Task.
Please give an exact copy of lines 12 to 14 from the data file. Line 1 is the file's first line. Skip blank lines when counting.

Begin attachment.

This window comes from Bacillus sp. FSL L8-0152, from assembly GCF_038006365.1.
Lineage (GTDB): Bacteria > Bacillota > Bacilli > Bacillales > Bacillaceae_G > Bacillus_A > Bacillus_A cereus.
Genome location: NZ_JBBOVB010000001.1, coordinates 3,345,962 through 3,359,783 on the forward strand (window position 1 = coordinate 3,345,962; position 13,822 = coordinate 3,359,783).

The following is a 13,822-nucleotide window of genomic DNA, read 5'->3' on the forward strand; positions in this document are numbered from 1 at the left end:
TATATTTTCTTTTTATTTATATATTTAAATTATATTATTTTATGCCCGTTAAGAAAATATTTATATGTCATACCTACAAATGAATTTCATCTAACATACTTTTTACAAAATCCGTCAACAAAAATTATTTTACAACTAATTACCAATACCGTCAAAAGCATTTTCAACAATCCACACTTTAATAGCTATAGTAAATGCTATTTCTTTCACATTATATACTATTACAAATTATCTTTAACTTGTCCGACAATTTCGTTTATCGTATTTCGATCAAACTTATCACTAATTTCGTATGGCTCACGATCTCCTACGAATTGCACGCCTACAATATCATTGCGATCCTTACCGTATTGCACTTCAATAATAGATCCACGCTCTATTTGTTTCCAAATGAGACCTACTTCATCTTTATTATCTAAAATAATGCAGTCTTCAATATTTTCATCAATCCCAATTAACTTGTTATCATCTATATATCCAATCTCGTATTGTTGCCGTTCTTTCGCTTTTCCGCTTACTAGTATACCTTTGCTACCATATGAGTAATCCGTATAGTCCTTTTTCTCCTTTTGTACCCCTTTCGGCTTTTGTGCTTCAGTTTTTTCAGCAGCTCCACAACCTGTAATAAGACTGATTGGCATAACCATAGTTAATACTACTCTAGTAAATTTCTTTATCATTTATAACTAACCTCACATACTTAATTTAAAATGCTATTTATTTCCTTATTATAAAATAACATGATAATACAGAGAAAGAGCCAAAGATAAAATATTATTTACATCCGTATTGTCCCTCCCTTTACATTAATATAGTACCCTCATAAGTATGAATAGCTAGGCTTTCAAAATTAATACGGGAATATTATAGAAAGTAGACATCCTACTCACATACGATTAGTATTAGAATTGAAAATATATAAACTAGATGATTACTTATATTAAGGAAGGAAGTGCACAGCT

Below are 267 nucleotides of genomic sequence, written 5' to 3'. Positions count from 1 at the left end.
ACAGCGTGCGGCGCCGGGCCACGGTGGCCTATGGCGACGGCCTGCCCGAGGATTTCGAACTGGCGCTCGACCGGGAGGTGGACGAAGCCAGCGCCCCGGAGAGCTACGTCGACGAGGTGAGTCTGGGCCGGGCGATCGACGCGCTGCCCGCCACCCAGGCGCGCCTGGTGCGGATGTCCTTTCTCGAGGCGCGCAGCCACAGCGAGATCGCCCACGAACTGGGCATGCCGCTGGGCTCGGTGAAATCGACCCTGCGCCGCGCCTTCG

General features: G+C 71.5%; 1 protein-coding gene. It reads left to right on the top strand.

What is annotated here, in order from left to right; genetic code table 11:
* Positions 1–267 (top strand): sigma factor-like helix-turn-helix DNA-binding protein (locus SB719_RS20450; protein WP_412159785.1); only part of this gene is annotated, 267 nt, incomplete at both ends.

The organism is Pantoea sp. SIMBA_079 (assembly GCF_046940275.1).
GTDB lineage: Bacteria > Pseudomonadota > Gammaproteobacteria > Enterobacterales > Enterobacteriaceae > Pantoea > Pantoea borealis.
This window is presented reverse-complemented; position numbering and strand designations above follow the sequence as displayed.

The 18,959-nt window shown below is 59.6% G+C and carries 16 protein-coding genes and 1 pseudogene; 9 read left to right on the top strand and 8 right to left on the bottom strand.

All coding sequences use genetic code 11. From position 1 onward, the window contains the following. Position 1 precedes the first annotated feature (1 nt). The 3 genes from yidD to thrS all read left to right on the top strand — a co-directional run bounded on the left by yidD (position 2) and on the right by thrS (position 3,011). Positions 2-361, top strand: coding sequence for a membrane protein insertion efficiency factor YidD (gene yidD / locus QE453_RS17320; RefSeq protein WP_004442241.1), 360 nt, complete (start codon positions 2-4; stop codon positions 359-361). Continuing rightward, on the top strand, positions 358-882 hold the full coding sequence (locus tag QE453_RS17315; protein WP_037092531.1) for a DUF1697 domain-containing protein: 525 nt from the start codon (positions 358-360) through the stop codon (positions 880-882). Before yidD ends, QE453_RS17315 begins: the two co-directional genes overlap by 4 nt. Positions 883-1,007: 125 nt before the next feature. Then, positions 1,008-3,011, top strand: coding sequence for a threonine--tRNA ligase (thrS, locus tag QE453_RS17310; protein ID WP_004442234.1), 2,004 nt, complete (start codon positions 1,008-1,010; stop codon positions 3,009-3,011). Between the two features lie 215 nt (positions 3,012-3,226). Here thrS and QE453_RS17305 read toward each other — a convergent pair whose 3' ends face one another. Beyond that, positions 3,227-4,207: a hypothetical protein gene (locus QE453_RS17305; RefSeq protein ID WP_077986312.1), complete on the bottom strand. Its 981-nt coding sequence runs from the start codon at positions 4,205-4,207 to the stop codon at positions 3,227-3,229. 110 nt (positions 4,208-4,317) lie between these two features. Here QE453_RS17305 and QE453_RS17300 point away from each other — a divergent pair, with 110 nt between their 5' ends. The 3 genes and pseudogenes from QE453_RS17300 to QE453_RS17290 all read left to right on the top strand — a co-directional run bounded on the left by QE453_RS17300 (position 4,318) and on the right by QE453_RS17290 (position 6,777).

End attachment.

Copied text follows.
GTDB lineage: Bacteria > Pseudomonadota > Gammaproteobacteria > Enterobacterales > Enterobacteriaceae > Pantoea > Pantoea borealis.
This window is presented reverse-complemented; position numbering and strand designations above follow the sequence as displayed.

The 18,959-nt window shown below is 59.6% G+C and carries 16 protein-coding genes and 1 pseudogene; 9 read left to right on the top strand and 8 right to left on the bottom strand.